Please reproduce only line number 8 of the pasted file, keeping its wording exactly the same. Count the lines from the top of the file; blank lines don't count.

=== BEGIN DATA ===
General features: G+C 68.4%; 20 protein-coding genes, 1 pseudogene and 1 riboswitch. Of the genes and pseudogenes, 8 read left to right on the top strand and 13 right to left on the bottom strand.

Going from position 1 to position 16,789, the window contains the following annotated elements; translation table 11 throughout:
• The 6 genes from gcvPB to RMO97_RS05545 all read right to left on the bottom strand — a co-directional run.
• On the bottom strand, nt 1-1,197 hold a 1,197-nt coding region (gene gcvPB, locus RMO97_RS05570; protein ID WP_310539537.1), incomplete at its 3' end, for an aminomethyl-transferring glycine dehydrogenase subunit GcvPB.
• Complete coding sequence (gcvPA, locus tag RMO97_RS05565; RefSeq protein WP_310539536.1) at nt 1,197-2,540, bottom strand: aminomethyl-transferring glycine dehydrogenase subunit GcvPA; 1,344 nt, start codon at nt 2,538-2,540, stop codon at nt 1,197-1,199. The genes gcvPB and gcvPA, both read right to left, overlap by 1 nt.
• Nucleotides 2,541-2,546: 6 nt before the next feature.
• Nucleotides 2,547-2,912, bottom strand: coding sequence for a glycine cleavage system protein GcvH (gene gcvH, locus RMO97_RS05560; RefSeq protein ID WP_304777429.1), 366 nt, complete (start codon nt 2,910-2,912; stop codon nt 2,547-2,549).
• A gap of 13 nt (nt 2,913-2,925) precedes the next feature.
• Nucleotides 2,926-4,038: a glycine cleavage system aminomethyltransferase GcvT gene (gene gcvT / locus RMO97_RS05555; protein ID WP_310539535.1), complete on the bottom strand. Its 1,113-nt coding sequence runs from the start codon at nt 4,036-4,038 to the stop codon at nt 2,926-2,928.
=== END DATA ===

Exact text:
• A gap of 13 nt (nt 2,913-2,925) precedes the next feature.